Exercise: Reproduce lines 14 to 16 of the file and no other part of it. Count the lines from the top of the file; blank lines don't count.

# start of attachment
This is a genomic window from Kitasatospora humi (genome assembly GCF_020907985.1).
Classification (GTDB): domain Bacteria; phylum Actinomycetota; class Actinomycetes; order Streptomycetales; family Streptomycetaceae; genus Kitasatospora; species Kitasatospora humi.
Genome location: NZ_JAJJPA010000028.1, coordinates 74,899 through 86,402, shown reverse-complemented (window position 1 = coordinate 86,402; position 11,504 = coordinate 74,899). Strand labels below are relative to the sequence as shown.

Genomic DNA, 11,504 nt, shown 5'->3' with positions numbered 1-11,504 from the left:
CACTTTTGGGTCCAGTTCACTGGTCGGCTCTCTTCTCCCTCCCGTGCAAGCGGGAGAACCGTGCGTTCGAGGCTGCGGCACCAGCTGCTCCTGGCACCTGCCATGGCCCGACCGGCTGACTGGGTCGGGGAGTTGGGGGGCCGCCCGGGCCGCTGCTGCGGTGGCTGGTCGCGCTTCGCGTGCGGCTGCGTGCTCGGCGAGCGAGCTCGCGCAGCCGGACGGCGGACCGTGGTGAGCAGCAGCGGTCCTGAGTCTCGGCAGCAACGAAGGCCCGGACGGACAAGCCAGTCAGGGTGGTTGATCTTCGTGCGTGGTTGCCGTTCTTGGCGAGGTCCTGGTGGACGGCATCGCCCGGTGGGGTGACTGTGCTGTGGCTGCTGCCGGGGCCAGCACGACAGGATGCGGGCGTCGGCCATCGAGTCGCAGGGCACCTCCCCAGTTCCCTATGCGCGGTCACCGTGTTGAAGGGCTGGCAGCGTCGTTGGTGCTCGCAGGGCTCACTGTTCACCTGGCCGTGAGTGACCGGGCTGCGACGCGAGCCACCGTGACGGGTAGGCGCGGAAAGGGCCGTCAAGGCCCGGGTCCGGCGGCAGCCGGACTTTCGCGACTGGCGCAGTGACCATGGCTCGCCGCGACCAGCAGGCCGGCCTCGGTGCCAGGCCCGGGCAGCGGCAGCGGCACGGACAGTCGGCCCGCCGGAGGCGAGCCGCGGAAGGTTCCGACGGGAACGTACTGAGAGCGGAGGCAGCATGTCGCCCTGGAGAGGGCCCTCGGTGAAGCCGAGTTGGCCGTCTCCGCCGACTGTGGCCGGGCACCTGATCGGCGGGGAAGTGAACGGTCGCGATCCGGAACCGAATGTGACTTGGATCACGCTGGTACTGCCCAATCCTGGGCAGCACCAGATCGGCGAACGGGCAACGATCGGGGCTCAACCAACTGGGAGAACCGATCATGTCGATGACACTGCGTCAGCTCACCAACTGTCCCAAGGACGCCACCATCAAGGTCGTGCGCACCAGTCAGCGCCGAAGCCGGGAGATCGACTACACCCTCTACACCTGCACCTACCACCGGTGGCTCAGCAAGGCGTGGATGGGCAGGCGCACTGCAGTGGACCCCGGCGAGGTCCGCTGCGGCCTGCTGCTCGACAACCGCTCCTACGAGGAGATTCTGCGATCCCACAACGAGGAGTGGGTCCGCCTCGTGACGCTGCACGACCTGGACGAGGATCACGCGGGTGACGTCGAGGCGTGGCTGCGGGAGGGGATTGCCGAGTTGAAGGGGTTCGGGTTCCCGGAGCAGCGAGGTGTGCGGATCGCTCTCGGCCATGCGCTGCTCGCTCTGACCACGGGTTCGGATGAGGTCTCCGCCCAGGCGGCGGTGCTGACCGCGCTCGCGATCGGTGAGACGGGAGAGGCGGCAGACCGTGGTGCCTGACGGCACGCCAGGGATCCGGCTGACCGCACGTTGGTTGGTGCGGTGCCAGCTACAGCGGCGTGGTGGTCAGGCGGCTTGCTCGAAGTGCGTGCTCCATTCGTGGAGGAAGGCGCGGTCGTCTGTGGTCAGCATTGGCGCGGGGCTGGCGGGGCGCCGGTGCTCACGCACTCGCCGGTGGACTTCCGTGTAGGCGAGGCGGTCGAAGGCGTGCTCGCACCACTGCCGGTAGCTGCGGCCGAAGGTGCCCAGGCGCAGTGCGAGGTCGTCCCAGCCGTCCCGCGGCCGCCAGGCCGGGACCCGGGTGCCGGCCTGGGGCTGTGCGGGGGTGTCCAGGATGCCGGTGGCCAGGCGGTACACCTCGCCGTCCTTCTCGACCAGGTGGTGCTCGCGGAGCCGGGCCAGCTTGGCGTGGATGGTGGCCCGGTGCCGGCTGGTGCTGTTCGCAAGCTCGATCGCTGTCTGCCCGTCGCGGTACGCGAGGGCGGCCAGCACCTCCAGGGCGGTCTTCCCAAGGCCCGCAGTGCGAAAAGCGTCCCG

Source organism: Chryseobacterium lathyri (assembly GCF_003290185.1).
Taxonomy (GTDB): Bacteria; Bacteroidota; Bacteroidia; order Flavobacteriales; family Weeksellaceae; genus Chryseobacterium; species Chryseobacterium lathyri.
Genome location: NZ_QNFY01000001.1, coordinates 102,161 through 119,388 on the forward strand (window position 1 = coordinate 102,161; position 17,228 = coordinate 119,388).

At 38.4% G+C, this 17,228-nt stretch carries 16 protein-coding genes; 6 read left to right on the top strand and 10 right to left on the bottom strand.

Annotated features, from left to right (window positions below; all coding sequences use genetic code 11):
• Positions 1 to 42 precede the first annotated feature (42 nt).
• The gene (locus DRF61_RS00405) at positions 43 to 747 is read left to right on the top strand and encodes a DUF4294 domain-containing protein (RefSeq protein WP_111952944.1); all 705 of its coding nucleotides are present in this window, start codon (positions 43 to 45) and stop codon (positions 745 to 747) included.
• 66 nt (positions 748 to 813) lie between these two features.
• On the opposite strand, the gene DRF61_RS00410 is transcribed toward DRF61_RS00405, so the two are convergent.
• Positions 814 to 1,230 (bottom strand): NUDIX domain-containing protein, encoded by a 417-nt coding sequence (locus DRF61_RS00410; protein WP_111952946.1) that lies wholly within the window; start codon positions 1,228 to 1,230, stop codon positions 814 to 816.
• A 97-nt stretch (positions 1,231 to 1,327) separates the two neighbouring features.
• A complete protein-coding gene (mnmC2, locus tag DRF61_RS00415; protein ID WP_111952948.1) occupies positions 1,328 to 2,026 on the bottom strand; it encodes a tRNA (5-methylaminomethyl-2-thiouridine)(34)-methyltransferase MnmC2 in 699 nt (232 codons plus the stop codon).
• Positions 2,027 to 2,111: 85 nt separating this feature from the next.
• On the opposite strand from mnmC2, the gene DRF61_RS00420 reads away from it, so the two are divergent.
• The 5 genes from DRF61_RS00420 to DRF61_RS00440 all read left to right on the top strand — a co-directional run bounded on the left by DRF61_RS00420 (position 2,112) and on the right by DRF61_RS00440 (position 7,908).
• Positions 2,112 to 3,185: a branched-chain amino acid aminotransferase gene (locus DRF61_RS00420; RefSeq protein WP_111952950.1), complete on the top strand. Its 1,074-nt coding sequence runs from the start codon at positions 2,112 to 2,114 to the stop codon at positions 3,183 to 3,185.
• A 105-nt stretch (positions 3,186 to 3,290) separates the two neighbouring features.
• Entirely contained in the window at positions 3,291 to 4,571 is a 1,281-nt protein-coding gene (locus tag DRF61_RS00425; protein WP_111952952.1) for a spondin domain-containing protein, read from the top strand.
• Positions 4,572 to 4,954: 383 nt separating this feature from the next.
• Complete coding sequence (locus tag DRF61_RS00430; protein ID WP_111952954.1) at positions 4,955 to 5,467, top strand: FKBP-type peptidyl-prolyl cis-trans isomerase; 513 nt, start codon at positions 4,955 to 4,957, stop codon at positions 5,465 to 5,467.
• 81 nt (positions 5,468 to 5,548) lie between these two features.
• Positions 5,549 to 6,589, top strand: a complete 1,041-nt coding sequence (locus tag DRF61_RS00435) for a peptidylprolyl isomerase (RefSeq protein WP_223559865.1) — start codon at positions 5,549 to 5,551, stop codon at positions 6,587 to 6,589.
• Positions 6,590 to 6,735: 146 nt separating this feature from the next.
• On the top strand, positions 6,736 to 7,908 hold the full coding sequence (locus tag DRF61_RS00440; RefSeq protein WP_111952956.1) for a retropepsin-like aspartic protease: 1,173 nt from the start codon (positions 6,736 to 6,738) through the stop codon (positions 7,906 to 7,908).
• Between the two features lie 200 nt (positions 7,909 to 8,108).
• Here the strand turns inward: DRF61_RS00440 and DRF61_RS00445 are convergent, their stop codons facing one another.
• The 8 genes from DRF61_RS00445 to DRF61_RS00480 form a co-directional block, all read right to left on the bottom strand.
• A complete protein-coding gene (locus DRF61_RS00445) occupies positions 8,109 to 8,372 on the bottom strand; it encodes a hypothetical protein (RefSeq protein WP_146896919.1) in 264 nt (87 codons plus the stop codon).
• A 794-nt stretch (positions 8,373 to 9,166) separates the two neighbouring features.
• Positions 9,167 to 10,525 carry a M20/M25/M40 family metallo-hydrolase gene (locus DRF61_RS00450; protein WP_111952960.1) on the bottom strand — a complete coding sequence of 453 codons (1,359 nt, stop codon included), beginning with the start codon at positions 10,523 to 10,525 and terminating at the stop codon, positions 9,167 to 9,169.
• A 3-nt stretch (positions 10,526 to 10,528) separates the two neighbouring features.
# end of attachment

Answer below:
• On the opposite strand, the gene DRF61_RS00410 is transcribed toward DRF61_RS00405, so the two are convergent.
• Positions 814 to 1,230 (bottom strand): NUDIX domain-containing protein, encoded by a 417-nt coding sequence (locus DRF61_RS00410; protein WP_111952946.1) that lies wholly within the window; start codon positions 1,228 to 1,230, stop codon positions 814 to 816.
• A 97-nt stretch (positions 1,231 to 1,327) separates the two neighbouring features.